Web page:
We’ve been asked by a few different people recently why it is that we’re hiring out the London Coliseum in the summer months. It’s really important to me that we are as transparent as possible, given that we are supported by public funds and because so many people feel so passionately about ENO.
First, let me state categorically that every single thing that we do at ENO is ultimately about creating brilliant opera that is open to everyone. There is no ulterior motive. Hundreds of gifted people here work hard to generate the funds that make this singular goal possible. Every single pound raised by a visiting company hire of the London Coliseum – any ballet or musical or other performance – goes straight back into the opera that we produce. That’s our only goal. It’s why I’m here and it’s what we all believe in.
In 2016 our annual public subsidy was cut by £5 million, to £12.38 million – still a significant amount (especially in a climate where some arts organisations have had to close) but almost a third less than ENO had previously. It’s important that people understand that we were simply not financially sustainable before this point. This subsequent change to our finances meant that ENO had to radically rethink the ways that it generated the money needed to put on the opera we are all so passionate about. The grant from Arts Council England (ACE) previously made up around 50% of ENO’s turnover, so ENO had to find ways to reduce this % in order to simply stay afloat. It was a challenging time for a lot of people in the opera world, but my predecessor made some radical changes that managed to bring the company back from the brink. Now the landscape is different. We have been financially secure for a number of years, box office is selling really well, and we are looking at new revenue streams in order to produce more opera. In our most recent annual report our ACE grant made up only 37% of ENO’s turnover, not the 50% it did previously, and that’s testament to strong opera seasons, great performances, and – importantly – because the Coliseum has been rented out to generate income that we can then in turn spend on opera. That’s why we need to ensure the Coliseum continues to make money.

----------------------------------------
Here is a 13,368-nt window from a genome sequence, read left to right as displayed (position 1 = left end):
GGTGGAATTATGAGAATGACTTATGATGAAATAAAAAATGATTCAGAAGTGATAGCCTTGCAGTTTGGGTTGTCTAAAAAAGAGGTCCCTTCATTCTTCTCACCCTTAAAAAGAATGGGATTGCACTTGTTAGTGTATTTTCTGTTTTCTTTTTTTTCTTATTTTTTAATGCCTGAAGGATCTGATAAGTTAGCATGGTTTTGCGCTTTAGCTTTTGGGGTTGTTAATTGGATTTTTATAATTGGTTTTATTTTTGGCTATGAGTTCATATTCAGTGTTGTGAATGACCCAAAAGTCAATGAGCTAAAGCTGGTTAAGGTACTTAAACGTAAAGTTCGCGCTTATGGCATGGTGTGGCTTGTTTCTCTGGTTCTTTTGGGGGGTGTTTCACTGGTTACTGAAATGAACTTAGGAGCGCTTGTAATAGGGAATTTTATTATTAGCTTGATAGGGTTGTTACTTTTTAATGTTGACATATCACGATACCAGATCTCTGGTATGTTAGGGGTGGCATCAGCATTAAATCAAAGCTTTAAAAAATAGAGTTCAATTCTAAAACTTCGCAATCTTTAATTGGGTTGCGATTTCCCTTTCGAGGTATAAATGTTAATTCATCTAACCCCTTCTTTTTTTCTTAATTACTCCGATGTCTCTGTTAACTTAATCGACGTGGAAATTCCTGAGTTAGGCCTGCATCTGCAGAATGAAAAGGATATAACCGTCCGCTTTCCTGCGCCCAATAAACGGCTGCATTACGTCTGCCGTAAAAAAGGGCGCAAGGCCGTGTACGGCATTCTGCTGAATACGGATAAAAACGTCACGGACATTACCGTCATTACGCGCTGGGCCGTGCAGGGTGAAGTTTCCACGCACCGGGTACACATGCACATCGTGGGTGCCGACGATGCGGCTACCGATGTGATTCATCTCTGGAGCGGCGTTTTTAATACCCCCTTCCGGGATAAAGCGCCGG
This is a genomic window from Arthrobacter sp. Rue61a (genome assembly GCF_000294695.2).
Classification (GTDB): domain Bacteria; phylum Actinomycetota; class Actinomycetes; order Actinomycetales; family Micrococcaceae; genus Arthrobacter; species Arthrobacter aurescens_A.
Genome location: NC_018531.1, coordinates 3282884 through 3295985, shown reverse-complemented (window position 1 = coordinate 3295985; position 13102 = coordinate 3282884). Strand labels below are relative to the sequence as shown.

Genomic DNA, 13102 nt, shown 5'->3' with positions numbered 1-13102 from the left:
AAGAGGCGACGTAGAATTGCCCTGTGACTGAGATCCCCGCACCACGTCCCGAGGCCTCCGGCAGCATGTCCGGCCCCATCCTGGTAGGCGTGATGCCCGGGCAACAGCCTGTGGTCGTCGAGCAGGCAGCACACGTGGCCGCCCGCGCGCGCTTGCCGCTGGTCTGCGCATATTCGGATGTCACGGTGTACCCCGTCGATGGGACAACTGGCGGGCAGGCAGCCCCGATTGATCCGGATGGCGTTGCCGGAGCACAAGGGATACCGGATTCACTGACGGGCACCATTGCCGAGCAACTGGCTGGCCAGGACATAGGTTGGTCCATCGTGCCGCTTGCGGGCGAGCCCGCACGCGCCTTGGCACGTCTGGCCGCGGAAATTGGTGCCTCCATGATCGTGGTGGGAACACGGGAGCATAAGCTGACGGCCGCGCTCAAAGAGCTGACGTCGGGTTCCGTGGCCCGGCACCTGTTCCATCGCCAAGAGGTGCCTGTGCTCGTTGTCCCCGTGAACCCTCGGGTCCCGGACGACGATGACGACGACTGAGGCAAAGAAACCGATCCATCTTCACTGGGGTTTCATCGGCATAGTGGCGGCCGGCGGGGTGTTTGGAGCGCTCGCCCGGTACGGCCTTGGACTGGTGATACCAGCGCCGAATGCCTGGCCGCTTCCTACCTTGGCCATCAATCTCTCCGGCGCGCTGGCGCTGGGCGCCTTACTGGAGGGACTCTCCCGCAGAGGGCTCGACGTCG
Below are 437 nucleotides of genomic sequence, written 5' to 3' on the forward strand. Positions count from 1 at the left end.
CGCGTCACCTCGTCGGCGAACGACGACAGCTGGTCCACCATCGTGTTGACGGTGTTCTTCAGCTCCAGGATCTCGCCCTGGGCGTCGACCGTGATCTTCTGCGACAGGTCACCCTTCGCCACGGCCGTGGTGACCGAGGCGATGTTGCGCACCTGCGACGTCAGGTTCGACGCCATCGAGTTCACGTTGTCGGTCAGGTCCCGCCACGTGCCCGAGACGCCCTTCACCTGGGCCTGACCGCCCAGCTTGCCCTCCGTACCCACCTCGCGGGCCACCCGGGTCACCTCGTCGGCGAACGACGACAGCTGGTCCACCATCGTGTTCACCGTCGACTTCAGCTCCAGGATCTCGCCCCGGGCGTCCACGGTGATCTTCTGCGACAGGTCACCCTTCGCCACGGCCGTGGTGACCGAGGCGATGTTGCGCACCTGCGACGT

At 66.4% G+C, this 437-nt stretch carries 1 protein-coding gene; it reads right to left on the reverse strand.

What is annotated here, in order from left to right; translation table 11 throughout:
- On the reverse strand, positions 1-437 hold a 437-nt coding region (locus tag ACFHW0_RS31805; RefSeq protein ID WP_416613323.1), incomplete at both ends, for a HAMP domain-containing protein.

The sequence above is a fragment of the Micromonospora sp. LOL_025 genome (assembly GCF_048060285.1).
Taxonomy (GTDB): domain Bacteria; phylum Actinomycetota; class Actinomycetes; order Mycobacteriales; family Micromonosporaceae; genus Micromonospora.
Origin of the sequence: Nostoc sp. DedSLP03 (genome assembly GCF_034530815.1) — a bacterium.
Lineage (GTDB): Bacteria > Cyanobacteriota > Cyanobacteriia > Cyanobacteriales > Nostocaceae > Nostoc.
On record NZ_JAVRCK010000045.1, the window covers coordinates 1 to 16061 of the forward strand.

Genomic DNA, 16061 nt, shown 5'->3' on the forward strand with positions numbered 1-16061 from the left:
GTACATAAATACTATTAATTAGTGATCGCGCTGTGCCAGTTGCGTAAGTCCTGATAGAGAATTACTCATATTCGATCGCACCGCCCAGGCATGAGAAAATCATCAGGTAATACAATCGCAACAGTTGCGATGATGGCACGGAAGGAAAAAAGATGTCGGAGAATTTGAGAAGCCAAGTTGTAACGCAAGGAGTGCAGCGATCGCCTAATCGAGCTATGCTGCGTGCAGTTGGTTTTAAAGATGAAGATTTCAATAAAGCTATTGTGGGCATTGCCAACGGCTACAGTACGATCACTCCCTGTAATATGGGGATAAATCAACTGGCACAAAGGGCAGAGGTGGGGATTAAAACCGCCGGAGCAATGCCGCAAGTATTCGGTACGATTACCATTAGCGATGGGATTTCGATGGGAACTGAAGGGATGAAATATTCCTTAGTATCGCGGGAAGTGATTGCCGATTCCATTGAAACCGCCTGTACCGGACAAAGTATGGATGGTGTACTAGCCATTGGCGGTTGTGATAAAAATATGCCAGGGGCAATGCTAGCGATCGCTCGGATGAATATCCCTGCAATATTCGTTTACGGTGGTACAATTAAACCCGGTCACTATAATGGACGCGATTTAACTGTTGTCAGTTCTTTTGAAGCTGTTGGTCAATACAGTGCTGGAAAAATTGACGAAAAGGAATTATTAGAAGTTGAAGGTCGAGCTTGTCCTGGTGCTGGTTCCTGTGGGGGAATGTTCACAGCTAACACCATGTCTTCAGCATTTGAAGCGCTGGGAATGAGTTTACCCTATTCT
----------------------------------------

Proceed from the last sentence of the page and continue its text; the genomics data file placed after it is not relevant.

The London Coliseum, London’s largest theatre, is ENO’s home. We will be performing nine productions there in the 2018/19 season, and ten in the 2019/20 season. After our ‘austerity year’ in 2016/17 we have been steadily increasing again the number of performances that we present in the Coliseum, from 73 in 2016/17 to 78 in 2017/18 to 85 in 2018/19. This remains a priority for us. In the season just ended, we were delighted that so many of our performances sold out, including performances of Mozart’s The Marriage of Figaro, Philip Glass’s Satyagraha and Gilbert and Sullivan’s Iolanthe, and that our average sold capacity increased from 67% to 72%. We are absolutely moving in the right direction and this growth feels hugely exciting.
There is also opera which works best in venues other than the Coliseum. It is vital that we continue to present really imaginative opera in creative ways that reach ever wider audiences. These non-Coliseum projects allow us to do this, collaborating with other venues and companies to present opera to arts-engaged audiences that may not have considered it before. This season we have worked with the Gate Theatre to produce Effigies of Wickedness, presented Acis and Galatea at our historic rehearsal studios in West Hampstead, have just opened a packed run of The Turn of the Screw with Regent’s Park Open Air Theatre and look forward to sharing our performances of Paul Bunyan at Wilton’s Music Hall in September.
So, to be absolutely clear, the money generated from hiring out the Coliseum allows us to put on more of our exciting work elsewhere, to increase the number of performances we can present at the theatre itself, and also to remain financially sustainable. It allows us to continue to offer affordable tickets to our shows (500 tickets at £20 or less for every single ENO performance at the Coliseum – more than 42,000 across the season) and to reach more than 15,000 people each year with our learning and participation programme, ENO Baylis. We were gifted the London Coliseum with the intention that it be used to make opera accessible to the widest possible audience, and that is exactly how we continue to use it today.
Stuart Murphy (Chief Executive, ENO)